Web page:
I had an epiphany the other day, one long overdue. Though I have known for many years that children frequently blame themselves for any negativity that’s happening in their parents’ lives, and that it often takes years of therapy to recover from the resulting low self-image, I never understood a corollary consequence that can linger for a lifetime –particularly in women.
We become face-watchers as if our life depends on it.
Little girls, especially, are face-watchers right from the get-go. They are gazers, looking into their parents’ eyes to pick up clues about the world around them and their place in it. As a baby she learns whether or not she is loved/lovable and therefore valued/worthy. Add to that touch and tone of voice and the picture she develops of herself is either affirming or confusing. Moreover, her corresponding reality is either grounded in fact or misapprehension.
Following is a passage from my book, Darkness Overturned:
For years I could go to sleep at night only when I was sure my parents were asleep. And I kept having a nightmare that my father had murdered my mother. I could hear her call for me and finally found the top half of her, life-size but flat like a piece of plywood, lying on the floor of the inside balcony that overlooked the stairway. She had no arms and never comforted me. I always comforted her. And that part, at least, turned out to be painfully true to life. In my tormented dreams as a little girl, I perceived a reality that held true clear up to my mother’s passing [and] I grew up believing that I was never meant to be.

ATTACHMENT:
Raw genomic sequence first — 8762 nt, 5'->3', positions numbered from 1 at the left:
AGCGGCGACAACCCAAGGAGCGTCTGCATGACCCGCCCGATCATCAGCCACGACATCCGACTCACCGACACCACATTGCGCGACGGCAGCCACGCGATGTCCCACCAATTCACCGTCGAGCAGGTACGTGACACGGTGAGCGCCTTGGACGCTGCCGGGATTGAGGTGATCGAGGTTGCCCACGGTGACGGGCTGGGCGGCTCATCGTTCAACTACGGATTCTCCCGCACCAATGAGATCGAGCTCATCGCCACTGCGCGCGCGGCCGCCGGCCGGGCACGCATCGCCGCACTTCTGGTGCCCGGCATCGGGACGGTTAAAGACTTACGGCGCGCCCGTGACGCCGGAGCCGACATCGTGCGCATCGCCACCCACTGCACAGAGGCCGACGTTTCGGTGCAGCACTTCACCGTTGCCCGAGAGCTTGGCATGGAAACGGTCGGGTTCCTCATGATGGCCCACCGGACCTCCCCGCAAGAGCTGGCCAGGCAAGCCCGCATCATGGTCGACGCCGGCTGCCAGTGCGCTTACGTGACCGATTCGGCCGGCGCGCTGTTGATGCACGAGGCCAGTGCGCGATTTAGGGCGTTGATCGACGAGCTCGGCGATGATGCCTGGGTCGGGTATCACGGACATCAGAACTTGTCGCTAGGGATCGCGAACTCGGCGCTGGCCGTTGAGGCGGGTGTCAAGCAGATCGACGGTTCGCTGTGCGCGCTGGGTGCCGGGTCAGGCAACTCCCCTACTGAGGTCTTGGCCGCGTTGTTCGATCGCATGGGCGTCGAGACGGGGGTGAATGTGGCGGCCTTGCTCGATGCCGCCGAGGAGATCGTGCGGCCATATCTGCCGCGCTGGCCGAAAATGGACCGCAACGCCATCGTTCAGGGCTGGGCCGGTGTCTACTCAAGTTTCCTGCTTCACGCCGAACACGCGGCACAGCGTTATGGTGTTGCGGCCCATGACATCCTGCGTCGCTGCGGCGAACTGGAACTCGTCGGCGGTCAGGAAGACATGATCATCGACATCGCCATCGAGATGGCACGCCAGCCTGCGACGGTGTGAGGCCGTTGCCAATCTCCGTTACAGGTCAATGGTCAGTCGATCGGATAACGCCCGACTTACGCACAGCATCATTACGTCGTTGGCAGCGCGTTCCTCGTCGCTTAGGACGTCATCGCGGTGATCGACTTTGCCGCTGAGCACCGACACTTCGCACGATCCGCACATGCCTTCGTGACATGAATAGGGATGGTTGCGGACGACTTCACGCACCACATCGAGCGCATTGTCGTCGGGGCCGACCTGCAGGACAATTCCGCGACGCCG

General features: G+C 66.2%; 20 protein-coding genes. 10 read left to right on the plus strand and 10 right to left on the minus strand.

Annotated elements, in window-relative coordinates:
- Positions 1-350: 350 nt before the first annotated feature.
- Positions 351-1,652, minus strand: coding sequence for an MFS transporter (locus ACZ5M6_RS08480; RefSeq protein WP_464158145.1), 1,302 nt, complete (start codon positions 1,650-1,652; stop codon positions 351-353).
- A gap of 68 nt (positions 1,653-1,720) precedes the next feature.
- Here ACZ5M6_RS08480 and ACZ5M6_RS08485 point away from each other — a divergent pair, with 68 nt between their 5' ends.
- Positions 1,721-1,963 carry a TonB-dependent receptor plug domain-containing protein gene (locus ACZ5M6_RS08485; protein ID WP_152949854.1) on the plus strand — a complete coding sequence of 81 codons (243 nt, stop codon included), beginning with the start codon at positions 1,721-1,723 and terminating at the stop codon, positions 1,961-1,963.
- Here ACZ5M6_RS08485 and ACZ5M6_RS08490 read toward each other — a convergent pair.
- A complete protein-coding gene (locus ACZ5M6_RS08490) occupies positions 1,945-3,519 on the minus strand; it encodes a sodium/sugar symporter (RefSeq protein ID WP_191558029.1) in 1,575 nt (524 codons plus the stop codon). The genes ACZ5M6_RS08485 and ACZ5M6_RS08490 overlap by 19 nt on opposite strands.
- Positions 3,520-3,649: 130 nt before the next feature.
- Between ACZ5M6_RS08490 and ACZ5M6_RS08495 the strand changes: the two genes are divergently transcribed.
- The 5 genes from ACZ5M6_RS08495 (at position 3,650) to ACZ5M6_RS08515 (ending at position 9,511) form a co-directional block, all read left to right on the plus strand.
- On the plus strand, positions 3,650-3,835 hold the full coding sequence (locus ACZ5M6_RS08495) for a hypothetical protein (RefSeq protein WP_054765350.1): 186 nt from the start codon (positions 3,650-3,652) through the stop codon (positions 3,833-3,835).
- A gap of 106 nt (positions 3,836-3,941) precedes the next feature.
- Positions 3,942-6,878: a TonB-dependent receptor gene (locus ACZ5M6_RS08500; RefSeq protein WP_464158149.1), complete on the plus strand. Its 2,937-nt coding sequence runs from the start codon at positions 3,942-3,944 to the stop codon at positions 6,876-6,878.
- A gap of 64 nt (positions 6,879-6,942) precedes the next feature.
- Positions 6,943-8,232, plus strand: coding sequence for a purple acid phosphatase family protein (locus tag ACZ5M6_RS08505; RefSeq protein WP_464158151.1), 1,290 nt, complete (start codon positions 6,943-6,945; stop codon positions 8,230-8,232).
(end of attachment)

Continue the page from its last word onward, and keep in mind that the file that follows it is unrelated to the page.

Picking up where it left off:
I was in my forty’s before my life began to level out and become “normal”. In the pursing years I won an angel award for my book, became the editor of a college alumni magazine, ran a community foundation, was president of a local Kiwanis Club, and watched my children grow healthy, successful and strong. Indeed, my past heartaches seem to belong to another person in a different life. What I didn’t realize was just how much of a face-watcher I still am, and how debilitating this can be to me.
When someone retains an expressionless, flat face when I am talking to them, I can lose myself. My emotions start to plummet even as I try with everything I have to elicit a smile or some look of approval. Later, I have wondered why this can affect me so strongly, triggering feelings that can range from panic to anger to despondency. When I started reading Louann Brizendine’s book, The Female Brain, it suddenly dawned on me that I’ve been watching for the face I didn’t see as a baby/little girl. A happy face, a face that told me I was important, cherished, treasured even. As a child I believed there was something I wasn’t doing right that caused this forfeit of love. A residual of that belief has been with me all these years and I didn’t recognize it.
Like I’ve heard people say when catching someone trying to trick them: Busted!
Flat faces, grumpy faces, disinterested faces . . . are not about me! They never were.